>> so she can't start attacking really the republicans, she's clearly leaving that to president obama to do that. she has to keep going after bernie sanders because he won't go away. >> yeah. she has been trying for weeks to focus on the general election. pivot, if you will, rip into republican donald trump. she's still doing that, but the focus now has to go back to bernie sanders. in fact, before this event that's about to start here in pittsburgh, she was in philadelphia, going after bernie sanders' plans and saying they're simply not realistic. watch. >> i am concerned that some of his ideas just won't work because the numbers don't add up. others won't even pass congress or they rely on republican governors. suddenly having a conversion experience and becoming progressive. >> now, she suggested as well that sanders is not doing his homework, and frankly, he gave her some fodder on that.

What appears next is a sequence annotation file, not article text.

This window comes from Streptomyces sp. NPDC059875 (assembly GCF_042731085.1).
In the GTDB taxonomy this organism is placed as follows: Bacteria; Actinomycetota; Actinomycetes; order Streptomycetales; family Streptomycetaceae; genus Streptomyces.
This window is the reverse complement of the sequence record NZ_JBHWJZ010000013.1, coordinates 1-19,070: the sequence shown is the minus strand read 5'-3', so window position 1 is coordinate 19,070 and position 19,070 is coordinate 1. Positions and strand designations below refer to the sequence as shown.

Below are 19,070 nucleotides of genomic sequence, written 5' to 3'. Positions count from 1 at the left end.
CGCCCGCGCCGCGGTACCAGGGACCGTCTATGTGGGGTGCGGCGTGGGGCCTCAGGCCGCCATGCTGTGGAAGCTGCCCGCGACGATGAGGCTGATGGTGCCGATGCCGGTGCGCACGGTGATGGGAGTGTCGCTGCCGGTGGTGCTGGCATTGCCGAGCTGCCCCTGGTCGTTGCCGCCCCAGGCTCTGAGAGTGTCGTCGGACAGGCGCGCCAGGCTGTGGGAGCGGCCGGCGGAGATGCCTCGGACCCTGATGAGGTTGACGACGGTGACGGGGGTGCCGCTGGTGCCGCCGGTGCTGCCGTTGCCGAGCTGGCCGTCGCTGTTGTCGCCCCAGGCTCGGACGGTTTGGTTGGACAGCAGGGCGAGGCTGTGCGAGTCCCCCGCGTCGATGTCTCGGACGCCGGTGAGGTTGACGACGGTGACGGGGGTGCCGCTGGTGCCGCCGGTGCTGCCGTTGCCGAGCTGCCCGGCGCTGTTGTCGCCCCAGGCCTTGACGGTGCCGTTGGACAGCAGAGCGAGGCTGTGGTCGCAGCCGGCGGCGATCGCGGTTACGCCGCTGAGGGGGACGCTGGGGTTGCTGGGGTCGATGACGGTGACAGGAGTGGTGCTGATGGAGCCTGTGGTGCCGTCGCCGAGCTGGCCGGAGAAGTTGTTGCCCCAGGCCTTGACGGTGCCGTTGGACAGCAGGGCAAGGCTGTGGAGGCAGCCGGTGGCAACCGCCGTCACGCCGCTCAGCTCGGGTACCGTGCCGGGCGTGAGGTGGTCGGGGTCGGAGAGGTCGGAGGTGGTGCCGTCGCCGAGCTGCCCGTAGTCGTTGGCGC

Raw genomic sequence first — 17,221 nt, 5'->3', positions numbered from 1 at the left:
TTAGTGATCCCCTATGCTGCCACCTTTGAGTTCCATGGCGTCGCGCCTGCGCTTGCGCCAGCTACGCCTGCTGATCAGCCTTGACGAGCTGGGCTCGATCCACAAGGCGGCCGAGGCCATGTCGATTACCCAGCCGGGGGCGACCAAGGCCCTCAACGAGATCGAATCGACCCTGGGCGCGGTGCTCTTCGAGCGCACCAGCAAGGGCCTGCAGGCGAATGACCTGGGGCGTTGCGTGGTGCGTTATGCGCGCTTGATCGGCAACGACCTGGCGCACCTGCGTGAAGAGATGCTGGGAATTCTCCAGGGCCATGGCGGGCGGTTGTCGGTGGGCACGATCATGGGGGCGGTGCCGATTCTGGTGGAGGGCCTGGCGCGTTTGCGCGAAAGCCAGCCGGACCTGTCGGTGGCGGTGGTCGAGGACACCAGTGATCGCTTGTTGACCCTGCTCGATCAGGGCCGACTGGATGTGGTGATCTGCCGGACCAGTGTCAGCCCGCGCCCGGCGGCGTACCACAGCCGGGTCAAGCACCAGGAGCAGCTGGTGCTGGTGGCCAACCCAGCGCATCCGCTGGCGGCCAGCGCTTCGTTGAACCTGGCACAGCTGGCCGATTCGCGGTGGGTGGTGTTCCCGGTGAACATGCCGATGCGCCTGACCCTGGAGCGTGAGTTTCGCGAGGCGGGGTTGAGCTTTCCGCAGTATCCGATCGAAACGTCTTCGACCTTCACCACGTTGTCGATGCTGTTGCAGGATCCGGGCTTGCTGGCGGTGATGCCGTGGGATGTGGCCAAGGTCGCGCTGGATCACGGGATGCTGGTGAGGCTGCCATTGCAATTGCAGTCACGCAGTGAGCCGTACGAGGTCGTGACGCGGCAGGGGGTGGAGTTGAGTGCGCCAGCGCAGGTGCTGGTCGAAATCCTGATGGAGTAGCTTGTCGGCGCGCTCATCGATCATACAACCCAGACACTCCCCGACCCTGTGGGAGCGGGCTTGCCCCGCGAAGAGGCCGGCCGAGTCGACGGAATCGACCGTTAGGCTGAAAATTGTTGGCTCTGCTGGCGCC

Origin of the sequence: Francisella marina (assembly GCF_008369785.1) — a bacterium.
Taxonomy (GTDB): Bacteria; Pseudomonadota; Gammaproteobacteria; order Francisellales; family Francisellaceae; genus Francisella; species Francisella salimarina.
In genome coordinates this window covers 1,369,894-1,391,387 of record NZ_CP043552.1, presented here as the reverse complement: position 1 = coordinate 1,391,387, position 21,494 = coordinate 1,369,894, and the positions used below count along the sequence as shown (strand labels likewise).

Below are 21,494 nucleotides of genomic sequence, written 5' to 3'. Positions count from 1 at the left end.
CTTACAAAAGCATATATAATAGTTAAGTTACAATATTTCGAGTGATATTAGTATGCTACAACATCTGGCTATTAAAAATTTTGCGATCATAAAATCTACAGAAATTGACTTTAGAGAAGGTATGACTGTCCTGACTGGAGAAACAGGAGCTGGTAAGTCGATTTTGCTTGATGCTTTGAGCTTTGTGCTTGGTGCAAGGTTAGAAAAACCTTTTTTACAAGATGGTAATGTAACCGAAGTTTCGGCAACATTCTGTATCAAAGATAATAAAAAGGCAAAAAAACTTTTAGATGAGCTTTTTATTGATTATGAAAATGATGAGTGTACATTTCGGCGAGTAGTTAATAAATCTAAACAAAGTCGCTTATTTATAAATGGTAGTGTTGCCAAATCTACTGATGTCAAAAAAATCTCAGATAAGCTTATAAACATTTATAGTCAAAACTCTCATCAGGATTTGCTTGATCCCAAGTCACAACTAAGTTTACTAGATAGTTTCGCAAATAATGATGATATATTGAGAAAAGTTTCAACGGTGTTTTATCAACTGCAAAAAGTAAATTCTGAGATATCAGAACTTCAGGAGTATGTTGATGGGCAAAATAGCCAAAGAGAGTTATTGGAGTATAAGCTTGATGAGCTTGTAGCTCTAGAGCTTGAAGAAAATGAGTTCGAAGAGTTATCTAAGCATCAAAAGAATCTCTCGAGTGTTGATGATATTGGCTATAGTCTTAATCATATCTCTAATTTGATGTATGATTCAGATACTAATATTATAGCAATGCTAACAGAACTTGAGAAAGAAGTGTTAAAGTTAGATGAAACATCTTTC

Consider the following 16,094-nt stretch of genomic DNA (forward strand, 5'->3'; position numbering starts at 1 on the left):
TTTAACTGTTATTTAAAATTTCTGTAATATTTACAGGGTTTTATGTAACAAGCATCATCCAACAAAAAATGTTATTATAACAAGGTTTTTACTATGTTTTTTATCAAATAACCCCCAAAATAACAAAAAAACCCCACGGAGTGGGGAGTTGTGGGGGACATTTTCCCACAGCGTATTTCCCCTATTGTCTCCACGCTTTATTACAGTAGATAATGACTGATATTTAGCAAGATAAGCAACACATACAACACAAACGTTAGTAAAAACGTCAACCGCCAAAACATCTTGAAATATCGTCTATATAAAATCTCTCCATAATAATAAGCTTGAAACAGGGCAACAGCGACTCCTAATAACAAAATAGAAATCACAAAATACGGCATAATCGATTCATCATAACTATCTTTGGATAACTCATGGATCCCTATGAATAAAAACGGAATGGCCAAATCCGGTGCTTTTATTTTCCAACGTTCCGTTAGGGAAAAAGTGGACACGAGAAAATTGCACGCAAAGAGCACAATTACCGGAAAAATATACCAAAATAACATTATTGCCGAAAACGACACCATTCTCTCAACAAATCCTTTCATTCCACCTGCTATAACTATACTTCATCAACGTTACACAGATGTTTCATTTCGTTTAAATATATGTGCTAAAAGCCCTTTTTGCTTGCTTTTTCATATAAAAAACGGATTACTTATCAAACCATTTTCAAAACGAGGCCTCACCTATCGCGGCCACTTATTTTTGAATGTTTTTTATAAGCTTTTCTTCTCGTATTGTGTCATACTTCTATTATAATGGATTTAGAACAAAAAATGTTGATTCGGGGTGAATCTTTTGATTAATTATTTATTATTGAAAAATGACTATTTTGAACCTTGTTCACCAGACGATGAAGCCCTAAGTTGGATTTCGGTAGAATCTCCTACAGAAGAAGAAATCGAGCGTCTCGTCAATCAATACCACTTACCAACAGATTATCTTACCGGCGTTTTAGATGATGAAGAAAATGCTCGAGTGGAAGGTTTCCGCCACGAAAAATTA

if you look at the new york daily news, it's lighting up social media because on a whole series of policy questions, sanders appeared to be unprepared, even on the question of, if he's elected president, does he have the power to break up big banks, he didn't really know. and that's a problem because it's a central piece of his campaign. >> certainly is. let's turn to abbey philips and ed mentioned the new york daily news. i happen to have it. they don't want guns on the subway or whatever. but they're slamming bernie. i don't want to say the new york daily news is for clinton, but they're slamming bernie there. is that a sign of something? >> it's a sign that campaign in new york is going to be incredibly brutal, potentially for all the people involved. >> who knew. who can back up six weeks and go, wow, new york is going to really matter? >> and they're pretty excited, i think, these tabloids about